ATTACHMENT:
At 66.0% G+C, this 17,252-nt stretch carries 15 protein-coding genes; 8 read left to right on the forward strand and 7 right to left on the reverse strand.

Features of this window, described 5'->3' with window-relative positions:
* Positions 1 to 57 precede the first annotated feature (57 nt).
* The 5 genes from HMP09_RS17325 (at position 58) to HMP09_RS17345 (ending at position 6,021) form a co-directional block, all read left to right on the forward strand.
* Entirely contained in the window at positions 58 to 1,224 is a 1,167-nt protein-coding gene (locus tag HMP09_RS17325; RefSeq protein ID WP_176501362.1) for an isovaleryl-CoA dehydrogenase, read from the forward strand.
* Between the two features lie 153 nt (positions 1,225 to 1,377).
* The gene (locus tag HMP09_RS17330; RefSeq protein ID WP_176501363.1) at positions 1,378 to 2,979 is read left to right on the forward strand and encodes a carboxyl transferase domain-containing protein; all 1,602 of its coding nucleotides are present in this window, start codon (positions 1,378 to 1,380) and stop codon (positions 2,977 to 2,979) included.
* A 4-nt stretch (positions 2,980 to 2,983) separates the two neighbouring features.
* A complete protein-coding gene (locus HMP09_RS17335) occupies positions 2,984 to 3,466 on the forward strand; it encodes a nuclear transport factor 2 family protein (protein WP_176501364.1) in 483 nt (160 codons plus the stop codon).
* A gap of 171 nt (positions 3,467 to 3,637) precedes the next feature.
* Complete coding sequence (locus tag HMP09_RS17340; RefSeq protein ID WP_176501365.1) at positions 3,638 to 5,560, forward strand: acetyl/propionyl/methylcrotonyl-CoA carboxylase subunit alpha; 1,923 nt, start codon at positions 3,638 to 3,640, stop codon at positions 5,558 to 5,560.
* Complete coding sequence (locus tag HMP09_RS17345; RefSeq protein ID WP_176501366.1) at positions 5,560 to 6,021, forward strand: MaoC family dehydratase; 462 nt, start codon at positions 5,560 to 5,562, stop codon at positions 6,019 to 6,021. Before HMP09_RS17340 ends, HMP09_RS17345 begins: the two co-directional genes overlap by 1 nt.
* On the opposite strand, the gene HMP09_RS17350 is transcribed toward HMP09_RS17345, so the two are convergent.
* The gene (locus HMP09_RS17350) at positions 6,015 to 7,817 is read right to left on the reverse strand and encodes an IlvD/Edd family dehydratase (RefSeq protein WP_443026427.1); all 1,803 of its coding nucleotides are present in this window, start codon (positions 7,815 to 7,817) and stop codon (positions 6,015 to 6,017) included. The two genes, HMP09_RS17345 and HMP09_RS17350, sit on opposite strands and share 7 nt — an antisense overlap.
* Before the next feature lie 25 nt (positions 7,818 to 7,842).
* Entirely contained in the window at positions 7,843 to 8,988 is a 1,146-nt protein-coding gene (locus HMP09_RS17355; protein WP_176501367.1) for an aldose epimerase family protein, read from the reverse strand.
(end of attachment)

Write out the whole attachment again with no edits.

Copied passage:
At 66.0% G+C, this 17,252-nt stretch carries 15 protein-coding genes; 8 read left to right on the forward strand and 7 right to left on the reverse strand.

Features of this window, described 5'->3' with window-relative positions:
* Positions 1 to 57 precede the first annotated feature (57 nt).
* The 5 genes from HMP09_RS17325 (at position 58) to HMP09_RS17345 (ending at position 6,021) form a co-directional block, all read left to right on the forward strand.
* Entirely contained in the window at positions 58 to 1,224 is a 1,167-nt protein-coding gene (locus tag HMP09_RS17325; RefSeq protein ID WP_176501362.1) for an isovaleryl-CoA dehydrogenase, read from the forward strand.
* Between the two features lie 153 nt (positions 1,225 to 1,377).
* The gene (locus tag HMP09_RS17330; RefSeq protein ID WP_176501363.1) at positions 1,378 to 2,979 is read left to right on the forward strand and encodes a carboxyl transferase domain-containing protein; all 1,602 of its coding nucleotides are present in this window, start codon (positions 1,378 to 1,380) and stop codon (positions 2,977 to 2,979) included.
* A 4-nt stretch (positions 2,980 to 2,983) separates the two neighbouring features.
* A complete protein-coding gene (locus HMP09_RS17335) occupies positions 2,984 to 3,466 on the forward strand; it encodes a nuclear transport factor 2 family protein (protein WP_176501364.1) in 483 nt (160 codons plus the stop codon).
* A gap of 171 nt (positions 3,467 to 3,637) precedes the next feature.
* Complete coding sequence (locus tag HMP09_RS17340; RefSeq protein ID WP_176501365.1) at positions 3,638 to 5,560, forward strand: acetyl/propionyl/methylcrotonyl-CoA carboxylase subunit alpha; 1,923 nt, start codon at positions 3,638 to 3,640, stop codon at positions 5,558 to 5,560.
* Complete coding sequence (locus tag HMP09_RS17345; RefSeq protein ID WP_176501366.1) at positions 5,560 to 6,021, forward strand: MaoC family dehydratase; 462 nt, start codon at positions 5,560 to 5,562, stop codon at positions 6,019 to 6,021. Before HMP09_RS17340 ends, HMP09_RS17345 begins: the two co-directional genes overlap by 1 nt.
* On the opposite strand, the gene HMP09_RS17350 is transcribed toward HMP09_RS17345, so the two are convergent.
* The gene (locus HMP09_RS17350) at positions 6,015 to 7,817 is read right to left on the reverse strand and encodes an IlvD/Edd family dehydratase (RefSeq protein WP_443026427.1); all 1,803 of its coding nucleotides are present in this window, start codon (positions 7,815 to 7,817) and stop codon (positions 6,015 to 6,017) included. The two genes, HMP09_RS17345 and HMP09_RS17350, sit on opposite strands and share 7 nt — an antisense overlap.
* Before the next feature lie 25 nt (positions 7,818 to 7,842).
* Entirely contained in the window at positions 7,843 to 8,988 is a 1,146-nt protein-coding gene (locus HMP09_RS17355; protein WP_176501367.1) for an aldose epimerase family protein, read from the reverse strand.